Governor Seyi Makinde of Oyo State
By Jide Ajani, General Editor
WHEN the Harvard Business Review of July-August 2013, published an article where it was asserted that “before people decide what they think of your message, they decide on what they think of you,” the majority of the voters in Oyo State had no idea that they were going to effectuate that message with the emergence of Oluwaseyi Abiodun Makinde at the governorship poll in March 2019. His pedigree spoke volumes about his message.
In a system where blind sentiment, impunity, cronyism, nepotism, greed, and a culture of indolence in high places had all been packaged as a staple for the hapless people of Oyo State, such that salaries were being paid in ridiculous percentages, pension payment, and gratuities were wickedly kept on hold, and corruption had taken-up a life of its own, ‘Seyi Makinde arrived on the stage. But because the people of Oyo State made up their minds on what they thought of the person of Makinde, they accepted his message of hope and gave him the mandate to be their governor. His pedigree! His message! His intentions!
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Choosing Makinde as Governor of the Year 2022 was not a difficult task. Upon his assumption of office on Wednesday, May 29, 2019, he made his good intentions known by abolishing, with immediate effect and automatic alacrity, the burdensome N3000 education levy imposed on students in Oyo State. Other measures have since been put in place to demonstrate that his pursuit of power was to deliver the greatest amount of good to the largest number of residents of Oyo State.
Take, for instance, workers’ salaries and pension payments! Within its first six months in office, his administration had paid more than what his predecessor paid in eight years as pensions—to Makinde’s administration, a N55.9 billion debt in gratuities (there has been a steady and consistent payment of N535 million to retired state and local government workers on a monthly basis). In just three years, over $18 billion in pension payments have been made. Salaries have not ceased being paid on or before the 25th of every month since June 2019.
But, whereas some may not really appreciate what prompt pension and salary payments engender for a society, the import is not lost on the beneficiaries, who now live like human beings and can plan their lives. The intangibles that would give birth to a better society are most important to Governor Makinde. His four pillars for accelerated development are intertwined because, according to him, opportunities for economic expansion can only be explored with a healthy body and a quality education, and this can only happen in a secure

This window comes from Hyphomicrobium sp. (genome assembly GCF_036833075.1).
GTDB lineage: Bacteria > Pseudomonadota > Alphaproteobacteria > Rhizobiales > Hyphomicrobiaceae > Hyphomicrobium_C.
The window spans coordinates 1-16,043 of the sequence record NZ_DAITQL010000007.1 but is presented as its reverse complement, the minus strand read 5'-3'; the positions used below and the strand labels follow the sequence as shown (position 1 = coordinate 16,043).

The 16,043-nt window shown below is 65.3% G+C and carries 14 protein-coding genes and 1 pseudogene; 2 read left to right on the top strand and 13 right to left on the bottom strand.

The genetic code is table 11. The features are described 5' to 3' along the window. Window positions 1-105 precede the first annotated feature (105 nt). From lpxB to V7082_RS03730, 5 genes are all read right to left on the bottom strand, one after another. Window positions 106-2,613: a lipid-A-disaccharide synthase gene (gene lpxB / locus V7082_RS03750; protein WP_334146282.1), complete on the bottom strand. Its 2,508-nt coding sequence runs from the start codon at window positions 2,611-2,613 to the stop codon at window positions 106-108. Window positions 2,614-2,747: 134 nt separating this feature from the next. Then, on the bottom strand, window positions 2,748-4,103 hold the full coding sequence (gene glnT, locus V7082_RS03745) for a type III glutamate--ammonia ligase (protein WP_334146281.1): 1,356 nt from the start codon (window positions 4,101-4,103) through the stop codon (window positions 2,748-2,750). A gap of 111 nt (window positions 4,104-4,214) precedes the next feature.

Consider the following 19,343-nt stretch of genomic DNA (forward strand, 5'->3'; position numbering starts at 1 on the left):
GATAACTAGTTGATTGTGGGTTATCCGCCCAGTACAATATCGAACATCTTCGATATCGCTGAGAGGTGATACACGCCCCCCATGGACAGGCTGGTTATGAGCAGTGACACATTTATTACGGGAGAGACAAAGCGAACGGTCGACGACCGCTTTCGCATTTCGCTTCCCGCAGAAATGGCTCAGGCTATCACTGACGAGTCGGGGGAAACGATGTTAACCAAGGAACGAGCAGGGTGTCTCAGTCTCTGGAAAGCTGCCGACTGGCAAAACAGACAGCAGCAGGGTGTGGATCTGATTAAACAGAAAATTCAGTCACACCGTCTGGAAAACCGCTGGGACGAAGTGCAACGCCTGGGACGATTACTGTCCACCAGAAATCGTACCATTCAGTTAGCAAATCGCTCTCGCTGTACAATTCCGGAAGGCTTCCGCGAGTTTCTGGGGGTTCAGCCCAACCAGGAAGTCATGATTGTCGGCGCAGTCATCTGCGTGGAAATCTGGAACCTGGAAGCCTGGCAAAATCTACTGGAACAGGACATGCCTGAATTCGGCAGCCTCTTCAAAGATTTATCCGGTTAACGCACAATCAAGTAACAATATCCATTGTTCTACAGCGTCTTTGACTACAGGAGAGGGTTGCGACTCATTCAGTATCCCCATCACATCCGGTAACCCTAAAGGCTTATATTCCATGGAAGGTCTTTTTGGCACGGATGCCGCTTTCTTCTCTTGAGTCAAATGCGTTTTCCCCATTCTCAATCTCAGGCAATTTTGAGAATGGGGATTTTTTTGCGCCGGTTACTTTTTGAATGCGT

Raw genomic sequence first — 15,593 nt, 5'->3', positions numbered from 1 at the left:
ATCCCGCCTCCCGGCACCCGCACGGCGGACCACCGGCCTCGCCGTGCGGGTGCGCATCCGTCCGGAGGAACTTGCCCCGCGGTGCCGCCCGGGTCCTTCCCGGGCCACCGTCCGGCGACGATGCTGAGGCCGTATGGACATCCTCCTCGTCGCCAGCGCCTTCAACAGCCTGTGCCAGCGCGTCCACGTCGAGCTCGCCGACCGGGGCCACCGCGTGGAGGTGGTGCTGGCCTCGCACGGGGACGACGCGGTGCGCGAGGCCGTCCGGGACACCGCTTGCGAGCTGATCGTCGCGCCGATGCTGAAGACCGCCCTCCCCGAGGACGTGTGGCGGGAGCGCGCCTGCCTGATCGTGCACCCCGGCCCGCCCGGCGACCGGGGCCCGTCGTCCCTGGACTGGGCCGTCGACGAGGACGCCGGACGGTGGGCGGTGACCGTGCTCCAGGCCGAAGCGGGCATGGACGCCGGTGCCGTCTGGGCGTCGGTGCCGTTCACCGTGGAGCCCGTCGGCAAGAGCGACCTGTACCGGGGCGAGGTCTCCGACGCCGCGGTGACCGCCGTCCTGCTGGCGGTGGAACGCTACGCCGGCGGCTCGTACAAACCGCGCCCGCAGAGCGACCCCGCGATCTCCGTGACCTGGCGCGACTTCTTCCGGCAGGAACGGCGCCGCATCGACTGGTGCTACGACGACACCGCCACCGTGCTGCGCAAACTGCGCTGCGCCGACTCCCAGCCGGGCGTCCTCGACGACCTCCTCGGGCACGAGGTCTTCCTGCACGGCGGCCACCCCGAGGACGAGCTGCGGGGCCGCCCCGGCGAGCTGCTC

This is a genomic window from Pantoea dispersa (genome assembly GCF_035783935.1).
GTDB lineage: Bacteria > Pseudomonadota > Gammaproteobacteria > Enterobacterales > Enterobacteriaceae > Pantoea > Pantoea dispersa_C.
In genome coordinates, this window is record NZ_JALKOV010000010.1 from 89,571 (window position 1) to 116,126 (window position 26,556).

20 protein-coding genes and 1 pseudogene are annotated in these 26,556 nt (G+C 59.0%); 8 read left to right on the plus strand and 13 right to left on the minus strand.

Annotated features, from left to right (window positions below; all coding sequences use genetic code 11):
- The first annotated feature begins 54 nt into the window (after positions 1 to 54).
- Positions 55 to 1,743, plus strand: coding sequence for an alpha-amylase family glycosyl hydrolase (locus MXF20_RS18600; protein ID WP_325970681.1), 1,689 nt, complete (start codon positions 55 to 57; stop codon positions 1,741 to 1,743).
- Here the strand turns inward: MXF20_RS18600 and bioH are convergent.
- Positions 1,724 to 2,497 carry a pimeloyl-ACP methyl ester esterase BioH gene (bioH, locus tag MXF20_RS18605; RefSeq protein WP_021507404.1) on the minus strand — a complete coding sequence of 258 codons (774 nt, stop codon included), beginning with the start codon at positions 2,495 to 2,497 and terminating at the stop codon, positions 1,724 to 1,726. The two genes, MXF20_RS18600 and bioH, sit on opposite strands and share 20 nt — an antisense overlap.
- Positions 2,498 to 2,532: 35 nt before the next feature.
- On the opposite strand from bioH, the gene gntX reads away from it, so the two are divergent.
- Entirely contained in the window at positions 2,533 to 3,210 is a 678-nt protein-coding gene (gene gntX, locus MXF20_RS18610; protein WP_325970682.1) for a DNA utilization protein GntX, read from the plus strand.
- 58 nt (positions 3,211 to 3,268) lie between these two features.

environment. In the areas of infrastructure, energy, healthcare, education, youth development, trade, and commerce, Makinde, has demonstrated that a good name is worth much more than aggrandisement. He is walking the talk. He is said to be a governor who acknowledges that there are gaps, and strives to fill them. And the people are said to appreciate this.
When Leon Trotsky (1879–1940) posed the question, “If the end justifies the means, what justifies the end?” he had no idea that a ‘Seyi Makinde would emerge in Oyo State in 2019 to announce to the world that the end, which is the output, is justified by the eventual outcome of a growing internally generated revenue, IGR, base; improved education and health infrastructure that engenders better academic performance and builds a healthy society; preservation of the primary healthcare space, over 350 Primary Health Care, PHC, centres are being built (one per ward) to cover the over 350 wards in Oyo State. Already, over 250 are in the last stages of completion, awaiting commissioning. The list goes on.
Governor Makinde continues to justify the end result as the outcome of the massive parks and interchanges at Challenge, Ojoo, and Iwo Road, which will allow for an organised flow of traffic and commerce around the edifices, the remodelled Lekan Salami Stadium, Adamasingba, which has been sanctioned by FIFA and is already driving sporting activities both local and international, and the street lighting project, which will improve night-time businesses.
So, when next someone says the end justifies the means and the question is posed: “What justifies the end?” you should have a ready answer to give. The Vanguard editors agreed that Governor Makinde of Oyo State is justifying the end because the people of Oyo State are living a better life, while he continues to fill gaps for even greater outcomes.
Comments expressed here do not reflect the opinions of Vanguard newspapers or any employee thereof.